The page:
WHITE OAK – Rep. Steny Hoyer said a new Food and Drug Administration research center being built in Montgomery County should include a facility to produce flu vaccine.
Hoyer, speaking Tuesday at the ground breaking for the next building in what will be a $900 million FDA complex at White Oak, said, “If the private sector can’t produce vaccines, the public sector must produce vaccines.”
The No. 2 House Democrat said he is serious about the proposal, but said he has no immediate plans for introducing legislation. He said will be exploring the idea with the FDA and Centers for Disease Control in the upcoming weeks.
He may also look at other options, he said, such as the government buying overstocked vaccines from private manufacturers.
The acting head of the FDA, Lester M. Crawford, said a more active FDA role in vaccine production was discussed in recent congressional hearings, but the agency and the Bush administration have taken no position on the issue.
Crawford and Hoyer were among a lineup of state and federal officials who turned up to don hard hats and throw ceremonial shovels of dirt on the site, which was formerly home to the Naval Surface Warfare Center. Also on hand were Sen. Paul Sarbanes, D-Md.; Rep. Chris Van Hollen, D-Kensington; state Sen. Ida Ruben, D-Montgomery; and Montgomery County Executive Douglas Duncan.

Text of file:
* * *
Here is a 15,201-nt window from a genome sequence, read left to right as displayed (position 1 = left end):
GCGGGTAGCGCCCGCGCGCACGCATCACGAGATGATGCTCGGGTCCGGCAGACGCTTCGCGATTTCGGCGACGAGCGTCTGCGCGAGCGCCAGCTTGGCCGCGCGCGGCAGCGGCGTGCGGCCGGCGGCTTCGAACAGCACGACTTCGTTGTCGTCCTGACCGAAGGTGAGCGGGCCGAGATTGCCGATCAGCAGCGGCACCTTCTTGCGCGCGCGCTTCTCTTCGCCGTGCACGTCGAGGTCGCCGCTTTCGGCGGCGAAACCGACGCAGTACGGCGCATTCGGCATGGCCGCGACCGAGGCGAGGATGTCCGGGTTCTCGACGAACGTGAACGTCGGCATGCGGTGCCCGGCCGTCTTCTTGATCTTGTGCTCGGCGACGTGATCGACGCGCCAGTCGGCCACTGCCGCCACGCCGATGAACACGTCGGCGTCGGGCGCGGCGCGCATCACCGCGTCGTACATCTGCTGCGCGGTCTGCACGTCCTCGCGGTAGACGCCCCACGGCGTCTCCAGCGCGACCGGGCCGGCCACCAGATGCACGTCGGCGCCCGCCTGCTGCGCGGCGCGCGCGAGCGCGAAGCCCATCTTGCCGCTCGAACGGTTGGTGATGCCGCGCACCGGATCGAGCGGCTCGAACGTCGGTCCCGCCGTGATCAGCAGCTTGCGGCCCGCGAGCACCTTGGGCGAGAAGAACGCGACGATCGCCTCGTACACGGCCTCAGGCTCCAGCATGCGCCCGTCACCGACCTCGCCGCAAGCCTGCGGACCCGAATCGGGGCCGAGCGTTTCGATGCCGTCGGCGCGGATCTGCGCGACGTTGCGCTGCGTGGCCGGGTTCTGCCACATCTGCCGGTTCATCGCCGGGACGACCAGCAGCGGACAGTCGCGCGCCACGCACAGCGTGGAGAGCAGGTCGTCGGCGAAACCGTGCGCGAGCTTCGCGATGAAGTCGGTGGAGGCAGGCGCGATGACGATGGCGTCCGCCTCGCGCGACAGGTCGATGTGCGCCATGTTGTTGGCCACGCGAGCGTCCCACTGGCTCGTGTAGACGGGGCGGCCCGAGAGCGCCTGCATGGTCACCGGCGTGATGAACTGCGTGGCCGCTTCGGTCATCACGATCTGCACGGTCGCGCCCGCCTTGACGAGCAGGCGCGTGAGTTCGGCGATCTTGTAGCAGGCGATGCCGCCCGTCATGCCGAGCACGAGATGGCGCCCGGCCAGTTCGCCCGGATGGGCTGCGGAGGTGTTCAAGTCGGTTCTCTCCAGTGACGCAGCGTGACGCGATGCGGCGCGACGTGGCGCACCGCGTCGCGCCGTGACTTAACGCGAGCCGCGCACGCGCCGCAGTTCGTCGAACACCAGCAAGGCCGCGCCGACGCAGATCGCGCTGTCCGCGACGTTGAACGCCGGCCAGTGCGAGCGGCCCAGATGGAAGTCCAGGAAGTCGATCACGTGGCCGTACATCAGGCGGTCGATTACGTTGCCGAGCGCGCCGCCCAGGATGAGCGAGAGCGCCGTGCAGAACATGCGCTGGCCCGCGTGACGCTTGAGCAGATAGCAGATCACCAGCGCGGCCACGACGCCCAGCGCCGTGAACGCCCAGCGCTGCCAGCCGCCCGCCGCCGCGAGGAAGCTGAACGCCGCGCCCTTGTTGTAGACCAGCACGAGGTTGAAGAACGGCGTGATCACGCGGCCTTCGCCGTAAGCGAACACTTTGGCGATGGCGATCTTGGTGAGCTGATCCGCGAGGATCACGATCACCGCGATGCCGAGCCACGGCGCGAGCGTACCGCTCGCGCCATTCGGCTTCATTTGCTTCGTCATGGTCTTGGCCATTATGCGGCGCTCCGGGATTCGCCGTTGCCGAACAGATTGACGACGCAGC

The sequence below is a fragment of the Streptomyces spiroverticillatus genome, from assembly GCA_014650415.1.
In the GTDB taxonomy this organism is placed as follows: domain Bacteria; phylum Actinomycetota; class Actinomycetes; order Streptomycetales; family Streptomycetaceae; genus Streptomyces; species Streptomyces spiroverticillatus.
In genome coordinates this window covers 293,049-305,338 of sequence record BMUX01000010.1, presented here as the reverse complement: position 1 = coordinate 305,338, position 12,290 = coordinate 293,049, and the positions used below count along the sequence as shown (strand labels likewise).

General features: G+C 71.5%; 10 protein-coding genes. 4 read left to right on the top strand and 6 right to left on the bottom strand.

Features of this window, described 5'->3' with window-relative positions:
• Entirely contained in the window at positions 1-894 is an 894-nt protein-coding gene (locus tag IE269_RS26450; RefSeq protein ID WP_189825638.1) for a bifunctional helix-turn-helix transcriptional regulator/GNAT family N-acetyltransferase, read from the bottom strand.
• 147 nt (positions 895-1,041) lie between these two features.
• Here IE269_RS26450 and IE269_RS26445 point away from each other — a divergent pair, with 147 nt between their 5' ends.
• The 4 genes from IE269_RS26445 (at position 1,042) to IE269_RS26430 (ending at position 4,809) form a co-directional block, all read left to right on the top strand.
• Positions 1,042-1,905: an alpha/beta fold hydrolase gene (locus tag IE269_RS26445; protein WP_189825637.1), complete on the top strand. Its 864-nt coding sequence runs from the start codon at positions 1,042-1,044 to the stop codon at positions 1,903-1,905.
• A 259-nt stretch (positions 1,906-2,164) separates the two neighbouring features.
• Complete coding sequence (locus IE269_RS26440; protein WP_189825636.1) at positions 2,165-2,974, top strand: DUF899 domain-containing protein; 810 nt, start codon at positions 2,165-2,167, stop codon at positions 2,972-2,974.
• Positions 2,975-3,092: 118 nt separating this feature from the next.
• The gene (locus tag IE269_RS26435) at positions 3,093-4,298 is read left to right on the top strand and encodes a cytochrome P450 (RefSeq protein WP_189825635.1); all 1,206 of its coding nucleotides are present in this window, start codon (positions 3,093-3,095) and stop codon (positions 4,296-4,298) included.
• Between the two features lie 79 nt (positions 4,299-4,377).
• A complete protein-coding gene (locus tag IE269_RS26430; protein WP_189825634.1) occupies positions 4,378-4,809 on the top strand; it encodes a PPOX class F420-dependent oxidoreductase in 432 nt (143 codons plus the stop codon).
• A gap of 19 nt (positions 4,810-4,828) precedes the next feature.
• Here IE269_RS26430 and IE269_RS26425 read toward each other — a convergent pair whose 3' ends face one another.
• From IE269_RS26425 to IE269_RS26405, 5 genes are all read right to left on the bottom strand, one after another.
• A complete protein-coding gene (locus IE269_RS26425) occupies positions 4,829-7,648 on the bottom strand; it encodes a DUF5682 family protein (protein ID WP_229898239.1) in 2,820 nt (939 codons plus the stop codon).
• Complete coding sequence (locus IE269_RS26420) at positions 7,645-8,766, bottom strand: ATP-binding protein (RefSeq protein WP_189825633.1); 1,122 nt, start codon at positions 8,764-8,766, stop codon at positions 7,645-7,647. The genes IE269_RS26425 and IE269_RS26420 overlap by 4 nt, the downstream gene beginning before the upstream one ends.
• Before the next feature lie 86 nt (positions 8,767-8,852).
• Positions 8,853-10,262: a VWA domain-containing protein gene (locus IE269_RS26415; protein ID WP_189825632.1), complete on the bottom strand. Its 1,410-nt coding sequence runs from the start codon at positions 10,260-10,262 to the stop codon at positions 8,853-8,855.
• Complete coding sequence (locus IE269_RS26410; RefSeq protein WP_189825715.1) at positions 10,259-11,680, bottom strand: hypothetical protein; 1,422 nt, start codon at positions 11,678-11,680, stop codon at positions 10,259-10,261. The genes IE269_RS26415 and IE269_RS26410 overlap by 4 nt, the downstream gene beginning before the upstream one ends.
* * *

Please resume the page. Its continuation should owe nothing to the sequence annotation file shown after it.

They were there to break ground for a 127,000-square-foot “shared-use” building. The $23 million building will serve as the hub of the site and will include a conference center, cafeteria, credit union and employee gym, said Donald C. Williams, a General Services Administration regional administrator.
The shared-use building is scheduled for completion in 2006.
Bringing the FDA to White Oak has been in the works since the Navy lab closed in 1995, said Kristina Ellis, a business development specialist with Montgomery County.
Crawford said the FDA is currently scattered in 40 offices around the national capital area, and officials often have to travel 150 miles for meetings. Consolidating research facilities at White Oak will produce “palpable results,” he said, especially in cases, like the current flu vaccine shortage, where the safety and availability of drugs is critical to public health.
Ellis said funding for the project includes money to widen the stretch of New Hampshire Avenue at the site entrance. When finished in 2011, the site will include 14 buildings, housing a projected 7,700 employees.
She said it is difficult to predict the project’s economic impact on the county. But she noted that an FDA office currently located at the site, the Center for Drug Evaluation and Research, pays an average salary of $100,000.
They are “good, high-paying federal jobs,” Ellis said. “That’s all anyone needs to know.”
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